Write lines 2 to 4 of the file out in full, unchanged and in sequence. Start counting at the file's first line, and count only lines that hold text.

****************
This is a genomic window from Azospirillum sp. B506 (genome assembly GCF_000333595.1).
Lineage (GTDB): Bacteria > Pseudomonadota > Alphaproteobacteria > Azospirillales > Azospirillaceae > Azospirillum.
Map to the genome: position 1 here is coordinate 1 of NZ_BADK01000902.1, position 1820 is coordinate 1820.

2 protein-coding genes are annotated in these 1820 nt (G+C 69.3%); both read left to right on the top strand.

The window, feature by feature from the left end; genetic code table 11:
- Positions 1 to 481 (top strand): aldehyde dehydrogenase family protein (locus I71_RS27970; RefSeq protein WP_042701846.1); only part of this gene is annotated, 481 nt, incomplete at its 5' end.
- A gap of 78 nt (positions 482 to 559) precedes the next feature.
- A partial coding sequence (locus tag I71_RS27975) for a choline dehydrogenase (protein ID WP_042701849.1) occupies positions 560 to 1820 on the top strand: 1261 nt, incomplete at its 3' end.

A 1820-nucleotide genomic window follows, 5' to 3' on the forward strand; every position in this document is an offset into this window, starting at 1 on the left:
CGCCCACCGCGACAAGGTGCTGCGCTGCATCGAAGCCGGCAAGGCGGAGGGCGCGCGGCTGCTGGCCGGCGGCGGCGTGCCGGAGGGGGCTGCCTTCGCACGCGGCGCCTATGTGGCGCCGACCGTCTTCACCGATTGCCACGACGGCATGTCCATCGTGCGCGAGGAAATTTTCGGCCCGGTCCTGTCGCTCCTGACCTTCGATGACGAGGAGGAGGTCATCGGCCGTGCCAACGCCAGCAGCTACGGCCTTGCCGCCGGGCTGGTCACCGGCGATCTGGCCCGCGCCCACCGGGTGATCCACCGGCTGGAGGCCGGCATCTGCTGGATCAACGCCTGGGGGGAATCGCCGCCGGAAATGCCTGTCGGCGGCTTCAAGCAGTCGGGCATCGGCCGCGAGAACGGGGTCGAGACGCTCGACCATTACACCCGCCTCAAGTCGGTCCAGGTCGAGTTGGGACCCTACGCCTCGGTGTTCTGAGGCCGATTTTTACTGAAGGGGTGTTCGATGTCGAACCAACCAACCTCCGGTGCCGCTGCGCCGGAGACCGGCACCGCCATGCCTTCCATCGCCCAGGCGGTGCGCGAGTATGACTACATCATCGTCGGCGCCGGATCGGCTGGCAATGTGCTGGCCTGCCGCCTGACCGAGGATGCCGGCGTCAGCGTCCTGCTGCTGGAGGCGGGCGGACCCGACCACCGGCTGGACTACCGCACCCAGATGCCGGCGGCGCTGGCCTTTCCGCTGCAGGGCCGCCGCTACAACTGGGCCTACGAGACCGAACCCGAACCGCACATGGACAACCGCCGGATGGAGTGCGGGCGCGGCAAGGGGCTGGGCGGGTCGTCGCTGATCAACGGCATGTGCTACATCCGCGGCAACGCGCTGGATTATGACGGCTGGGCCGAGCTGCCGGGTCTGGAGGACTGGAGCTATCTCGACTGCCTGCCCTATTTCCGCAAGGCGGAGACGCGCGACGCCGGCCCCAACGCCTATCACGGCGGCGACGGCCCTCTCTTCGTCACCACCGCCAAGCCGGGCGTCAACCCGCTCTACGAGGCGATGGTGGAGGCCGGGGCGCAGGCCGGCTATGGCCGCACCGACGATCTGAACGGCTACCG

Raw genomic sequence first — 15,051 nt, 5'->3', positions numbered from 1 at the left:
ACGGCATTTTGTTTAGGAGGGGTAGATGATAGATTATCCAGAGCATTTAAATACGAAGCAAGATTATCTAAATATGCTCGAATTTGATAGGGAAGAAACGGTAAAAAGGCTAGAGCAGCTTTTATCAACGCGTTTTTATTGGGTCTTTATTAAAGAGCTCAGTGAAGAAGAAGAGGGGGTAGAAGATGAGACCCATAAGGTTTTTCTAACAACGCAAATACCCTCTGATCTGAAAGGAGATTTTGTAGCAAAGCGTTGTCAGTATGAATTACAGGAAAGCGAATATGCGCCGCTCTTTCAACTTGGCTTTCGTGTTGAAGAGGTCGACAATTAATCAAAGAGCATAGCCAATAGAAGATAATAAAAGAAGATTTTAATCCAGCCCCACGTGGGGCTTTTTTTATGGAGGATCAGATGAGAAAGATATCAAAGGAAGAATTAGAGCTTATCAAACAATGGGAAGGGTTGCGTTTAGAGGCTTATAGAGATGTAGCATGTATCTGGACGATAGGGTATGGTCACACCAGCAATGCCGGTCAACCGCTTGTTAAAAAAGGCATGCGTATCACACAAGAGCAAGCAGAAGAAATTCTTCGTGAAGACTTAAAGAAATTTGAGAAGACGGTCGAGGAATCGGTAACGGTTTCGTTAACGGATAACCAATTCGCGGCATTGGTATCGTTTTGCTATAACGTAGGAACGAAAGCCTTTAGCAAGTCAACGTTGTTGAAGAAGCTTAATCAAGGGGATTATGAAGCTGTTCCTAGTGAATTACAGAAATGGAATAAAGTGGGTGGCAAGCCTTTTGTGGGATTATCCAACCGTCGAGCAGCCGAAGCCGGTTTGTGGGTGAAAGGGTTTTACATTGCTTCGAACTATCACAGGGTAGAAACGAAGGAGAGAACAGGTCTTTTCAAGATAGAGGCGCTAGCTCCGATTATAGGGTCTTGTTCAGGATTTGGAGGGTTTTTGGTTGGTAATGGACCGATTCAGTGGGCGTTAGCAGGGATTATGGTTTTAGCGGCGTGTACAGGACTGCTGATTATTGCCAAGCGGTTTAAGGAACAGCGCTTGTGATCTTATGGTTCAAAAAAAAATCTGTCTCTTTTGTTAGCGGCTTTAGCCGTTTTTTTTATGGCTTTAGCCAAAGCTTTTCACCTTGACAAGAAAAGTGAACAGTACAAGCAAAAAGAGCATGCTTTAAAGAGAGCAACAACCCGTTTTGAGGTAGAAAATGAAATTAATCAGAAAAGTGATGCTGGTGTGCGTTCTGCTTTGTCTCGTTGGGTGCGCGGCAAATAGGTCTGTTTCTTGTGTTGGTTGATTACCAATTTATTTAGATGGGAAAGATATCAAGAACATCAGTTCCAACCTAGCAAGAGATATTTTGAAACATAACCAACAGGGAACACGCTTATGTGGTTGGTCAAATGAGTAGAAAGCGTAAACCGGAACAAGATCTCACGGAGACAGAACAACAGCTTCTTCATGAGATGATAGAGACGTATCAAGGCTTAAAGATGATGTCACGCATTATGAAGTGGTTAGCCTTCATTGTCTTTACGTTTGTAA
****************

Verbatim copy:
Lineage (GTDB): Bacteria > Pseudomonadota > Alphaproteobacteria > Azospirillales > Azospirillaceae > Azospirillum.
Map to the genome: position 1 here is coordinate 1 of NZ_BADK01000902.1, position 1820 is coordinate 1820.

2 protein-coding genes are annotated in these 1820 nt (G+C 69.3%); both read left to right on the top strand.